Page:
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Big Data in the Banking Industry – The Main Challenges and Use Cases

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The quantity of data you generate each day is mind-boggling. Every purchase you make with your credit card, every email you write, and even every website you visit. The world population generates 2.5 quintillion bytes of data each day, all told.

The most forward-thinking organizations across a wide range of industries can make use of this data, and the banking sector is no exception.

In an age when over half of the world’s adults use digital banking solutions, banks have the data needed to reimagine how they do business in order to become more efficient, customer-focused, and ultimately more lucrative. In order to stay up with the competition, the issue is: how can you maximize the value of your data?

Big data in banking has a variety of applications, and we’ll explore a few of them here (with real-life examples).

As a starting point, consider the significance of big data in banking from a broader perspective.

The importance of big data in banking: The main benefits and challenges for your business

IDC predicts a global revenue of $260 billion for big data and business analytics solutions by 2022. The estimated total for 2018 is $166 billion, an increase of 11.7% over 2017.

Investing in big data and business analytics (BA) is no surprise in banking.

In banking, the advantages of big data are obvious:

1. Big data gives you a full view of your business

From consumer behavior patterns to internal process efficiency and even larger industry trends, we can see how these factors influence the whole market. Because of this, you’ll be able to make data-driven business decisions and reap the benefits.

2. It allows you to optimize and streamline your internal processes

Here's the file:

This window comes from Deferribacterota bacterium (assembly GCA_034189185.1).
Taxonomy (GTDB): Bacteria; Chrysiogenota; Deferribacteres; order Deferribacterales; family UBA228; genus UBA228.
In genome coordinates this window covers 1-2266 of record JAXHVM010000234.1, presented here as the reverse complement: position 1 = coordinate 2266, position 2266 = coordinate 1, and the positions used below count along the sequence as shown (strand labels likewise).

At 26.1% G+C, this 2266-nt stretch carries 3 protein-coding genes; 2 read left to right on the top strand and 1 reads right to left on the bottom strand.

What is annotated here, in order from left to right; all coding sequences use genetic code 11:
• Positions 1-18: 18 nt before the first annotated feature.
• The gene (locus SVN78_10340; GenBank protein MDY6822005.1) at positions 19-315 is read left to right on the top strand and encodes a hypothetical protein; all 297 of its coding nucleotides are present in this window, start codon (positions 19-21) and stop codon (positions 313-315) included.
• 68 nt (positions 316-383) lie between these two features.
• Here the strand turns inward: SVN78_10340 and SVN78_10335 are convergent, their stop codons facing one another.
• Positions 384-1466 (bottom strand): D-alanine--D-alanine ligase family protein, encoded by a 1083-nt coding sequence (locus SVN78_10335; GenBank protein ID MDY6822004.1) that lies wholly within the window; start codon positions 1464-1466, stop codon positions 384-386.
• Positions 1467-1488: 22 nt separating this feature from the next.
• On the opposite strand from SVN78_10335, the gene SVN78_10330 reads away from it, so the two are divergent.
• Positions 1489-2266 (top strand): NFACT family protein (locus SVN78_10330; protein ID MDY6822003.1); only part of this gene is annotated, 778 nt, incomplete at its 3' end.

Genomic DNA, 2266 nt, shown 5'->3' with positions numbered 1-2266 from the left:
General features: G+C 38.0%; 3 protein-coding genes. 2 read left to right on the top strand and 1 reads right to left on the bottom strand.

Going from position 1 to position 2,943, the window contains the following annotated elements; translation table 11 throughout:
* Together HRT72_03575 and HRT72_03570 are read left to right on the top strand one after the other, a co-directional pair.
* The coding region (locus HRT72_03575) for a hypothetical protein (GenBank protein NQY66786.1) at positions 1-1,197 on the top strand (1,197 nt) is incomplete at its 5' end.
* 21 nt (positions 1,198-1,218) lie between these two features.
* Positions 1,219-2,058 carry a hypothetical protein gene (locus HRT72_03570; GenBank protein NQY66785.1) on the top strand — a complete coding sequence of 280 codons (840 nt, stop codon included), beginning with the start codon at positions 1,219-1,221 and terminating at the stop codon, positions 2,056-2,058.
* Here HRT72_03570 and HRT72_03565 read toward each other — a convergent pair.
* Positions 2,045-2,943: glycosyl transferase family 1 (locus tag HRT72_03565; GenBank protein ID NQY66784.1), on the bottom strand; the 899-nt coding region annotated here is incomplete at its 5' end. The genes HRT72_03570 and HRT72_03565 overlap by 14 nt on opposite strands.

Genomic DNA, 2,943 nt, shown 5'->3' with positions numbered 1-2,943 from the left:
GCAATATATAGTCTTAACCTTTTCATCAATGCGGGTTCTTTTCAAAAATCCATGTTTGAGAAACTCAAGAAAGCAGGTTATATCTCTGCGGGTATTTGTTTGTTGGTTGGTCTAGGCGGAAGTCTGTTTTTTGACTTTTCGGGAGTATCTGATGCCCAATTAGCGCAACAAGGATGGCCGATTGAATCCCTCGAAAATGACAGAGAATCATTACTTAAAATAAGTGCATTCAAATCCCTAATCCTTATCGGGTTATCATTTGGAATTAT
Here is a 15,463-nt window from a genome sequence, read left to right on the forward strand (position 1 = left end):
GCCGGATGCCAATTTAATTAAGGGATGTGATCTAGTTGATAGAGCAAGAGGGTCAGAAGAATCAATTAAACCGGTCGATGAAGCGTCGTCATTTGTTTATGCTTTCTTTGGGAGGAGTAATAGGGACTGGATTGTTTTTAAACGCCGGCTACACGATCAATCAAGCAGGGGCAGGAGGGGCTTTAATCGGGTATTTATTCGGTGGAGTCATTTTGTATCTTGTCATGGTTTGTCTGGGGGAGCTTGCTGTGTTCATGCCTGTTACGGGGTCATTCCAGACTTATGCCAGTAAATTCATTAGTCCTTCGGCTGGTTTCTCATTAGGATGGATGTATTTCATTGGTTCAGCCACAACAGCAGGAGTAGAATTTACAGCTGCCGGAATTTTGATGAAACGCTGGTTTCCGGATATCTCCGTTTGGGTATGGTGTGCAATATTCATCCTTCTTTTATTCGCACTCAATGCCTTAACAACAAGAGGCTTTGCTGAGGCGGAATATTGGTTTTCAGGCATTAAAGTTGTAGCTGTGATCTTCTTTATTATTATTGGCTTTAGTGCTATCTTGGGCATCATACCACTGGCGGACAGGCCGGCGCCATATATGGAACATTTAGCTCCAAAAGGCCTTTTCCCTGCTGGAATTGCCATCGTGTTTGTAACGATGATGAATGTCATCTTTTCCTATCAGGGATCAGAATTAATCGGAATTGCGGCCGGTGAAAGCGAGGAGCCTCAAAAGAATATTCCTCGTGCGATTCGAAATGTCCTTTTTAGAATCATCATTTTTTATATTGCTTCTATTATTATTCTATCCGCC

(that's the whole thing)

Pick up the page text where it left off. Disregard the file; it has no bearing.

A combination of Oracle digital banking experience, machine learning and artificial intelligence (AI) can do this. The consequence is a big increase in performance and a large reduction in operational expenses.

3. Big data analytics in banking can be used to enhance your cyber security and reduce risks

Detecting and preventing fraud and other potentially harmful behaviors may be done by using sophisticated algorithms.

To be sure, there are certain impediments to big data application in the financial sector. Big data in banking is posing a number of issues, some of which are listed below:

1. Legacy systems struggle to keep up

The banking industry has historically been a hesitant adopter of new technologies, with 92 of the top 100 global banks still using IBM mainframes for the majority of their operations. Therefore, it’s no surprise that fintech acceptance is on the rise. Traditional financial institutions can’t compete with customer-focused and nimble startup companies.

On the other hand, big data makes matters worse: most outdated systems are unable to handle the increasing burden. Using an out-of-date infrastructure to gather, store, and analyze the necessary volumes of data might jeopardize your system’s overall stability.